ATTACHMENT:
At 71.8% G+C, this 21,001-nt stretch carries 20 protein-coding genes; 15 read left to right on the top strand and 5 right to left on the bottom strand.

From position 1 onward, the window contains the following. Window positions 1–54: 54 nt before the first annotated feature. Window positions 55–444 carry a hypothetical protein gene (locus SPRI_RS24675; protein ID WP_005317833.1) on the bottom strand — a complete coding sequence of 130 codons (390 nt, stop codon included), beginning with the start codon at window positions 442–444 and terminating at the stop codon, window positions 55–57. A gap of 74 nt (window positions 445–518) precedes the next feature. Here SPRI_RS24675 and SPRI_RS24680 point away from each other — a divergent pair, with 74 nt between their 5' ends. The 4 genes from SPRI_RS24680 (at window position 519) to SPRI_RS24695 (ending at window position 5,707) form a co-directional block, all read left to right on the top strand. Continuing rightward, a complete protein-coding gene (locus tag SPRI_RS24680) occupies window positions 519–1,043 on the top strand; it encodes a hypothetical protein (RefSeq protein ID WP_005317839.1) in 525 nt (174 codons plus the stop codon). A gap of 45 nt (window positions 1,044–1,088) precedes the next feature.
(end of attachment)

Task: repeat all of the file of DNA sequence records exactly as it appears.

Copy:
At 71.8% G+C, this 21,001-nt stretch carries 20 protein-coding genes; 15 read left to right on the top strand and 5 right to left on the bottom strand.

From position 1 onward, the window contains the following. Window positions 1–54: 54 nt before the first annotated feature. Window positions 55–444 carry a hypothetical protein gene (locus SPRI_RS24675; protein ID WP_005317833.1) on the bottom strand — a complete coding sequence of 130 codons (390 nt, stop codon included), beginning with the start codon at window positions 442–444 and terminating at the stop codon, window positions 55–57. A gap of 74 nt (window positions 445–518) precedes the next feature. Here SPRI_RS24675 and SPRI_RS24680 point away from each other — a divergent pair, with 74 nt between their 5' ends. The 4 genes from SPRI_RS24680 (at window position 519) to SPRI_RS24695 (ending at window position 5,707) form a co-directional block, all read left to right on the top strand. Continuing rightward, a complete protein-coding gene (locus tag SPRI_RS24680) occupies window positions 519–1,043 on the top strand; it encodes a hypothetical protein (RefSeq protein ID WP_005317839.1) in 525 nt (174 codons plus the stop codon). A gap of 45 nt (window positions 1,044–1,088) precedes the next feature.